Bec Willett is an Australian, Chicago-based director, designer, educator, and writer. She has worked on projects with an array of Chicago theater companies, including 20% Theatre, Chicago Dramatists, City Lit, Dandelion Theatre, Prologue Theatre, and Waltzing Mechanics. To find out more about her work and upcoming projects, please visit becwillett.com.
Photo by Todd Rosenberg
By Bec Willett
It’s a packed house for Second City’s 107th main stage revue ALGORITHM
When the cast appear on stage they’re high-energy, confident, and their transitions are sleek – especially thanks to veteran stage manager Craig Taylor and music director/sound designer Vinnie Pillarella. From the top, we’re introduced to the premise that drives the show: a glowing light bulb with an omnipotent voice serving to signify a Facebook-like algorithm supposedly determining the show’s content. It’s a very current concept and serves well as a device to frame and control the structure and timing of the show. The topics covered in the surrounding sketches are those you’re likely to find on your Facebook feed: Trump, race, escape rooms, immigration, gun violence, dating apps. Many of these are very funny, especially those that effectively satirize the inanity of certain socially accepted behaviors, such as one about two white middle-class women selling Arbonne-style products to each other. However, just like scrolling through your Facebook feed, each sketch only touches on an issue before moving on. I kept waiting for the ideas to reappear, for the themes to develop, for the next sketch to use the context of the last to go deeper. But it never happened. Instead, it felt like I’d just answered the front door at the call of the doorbell, only to be met with a blank space. Considering the overall finesse of the piece, and the maturity in craft it was a perplexing choice.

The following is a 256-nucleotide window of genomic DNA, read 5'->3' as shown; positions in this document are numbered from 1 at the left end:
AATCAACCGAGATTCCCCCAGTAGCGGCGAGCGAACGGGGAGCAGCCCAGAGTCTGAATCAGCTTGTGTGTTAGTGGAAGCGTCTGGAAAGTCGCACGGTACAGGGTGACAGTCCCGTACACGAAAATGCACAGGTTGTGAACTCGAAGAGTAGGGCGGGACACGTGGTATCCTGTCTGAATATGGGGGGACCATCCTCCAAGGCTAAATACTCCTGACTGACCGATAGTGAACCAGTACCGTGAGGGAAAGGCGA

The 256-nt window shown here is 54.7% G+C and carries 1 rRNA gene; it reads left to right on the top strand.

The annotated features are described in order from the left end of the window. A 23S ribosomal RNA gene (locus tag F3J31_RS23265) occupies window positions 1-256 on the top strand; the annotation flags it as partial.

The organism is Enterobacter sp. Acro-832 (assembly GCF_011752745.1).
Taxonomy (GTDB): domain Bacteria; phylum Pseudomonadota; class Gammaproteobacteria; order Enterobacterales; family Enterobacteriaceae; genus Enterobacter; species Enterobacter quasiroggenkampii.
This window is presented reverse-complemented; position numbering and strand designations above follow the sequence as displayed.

I noticed a heckle from behind me. And then shortly after, another one. I took a moment to look at the audience around me: a bronzed affluent man in a plaid blazer, a well-to-do couple eating shrimp cocktail, then a wink and handshake between two white men amid the twenty-something mostly-white professionals further down the front. And just behind me, the source of the derisive eruptions: an older white-haired man. As the show continued, his displeasure at anything critiquing the current administration increased in volume, seemingly in correlation to his alcohol consumption. It was only then that it dawned on me that what I thought of as this cast pulling their punches, for this audience, might to them seem like pushing boundaries. The light touch now made more sense but also left me wondering: just how much did they leave out?
From the library of information in the press kit, I pull out the press release. It opens with Second City calling itself the “most influential and prolific comedy empire in the world.” While I initially balk at the self-declaration, it’s just a moment before I realize that it’s likely true – or close to it. This is an institution that through their stages and training both locally and nationally is a major player in determining what and how to be funny – as set by a specific set of people – and they know it. While many struggling storefronts may have greater control over their artistic output, Second City is an institution that owes its profitability to its ability to not only know their audience but to cater to them, and their 107th Revue is another example of that.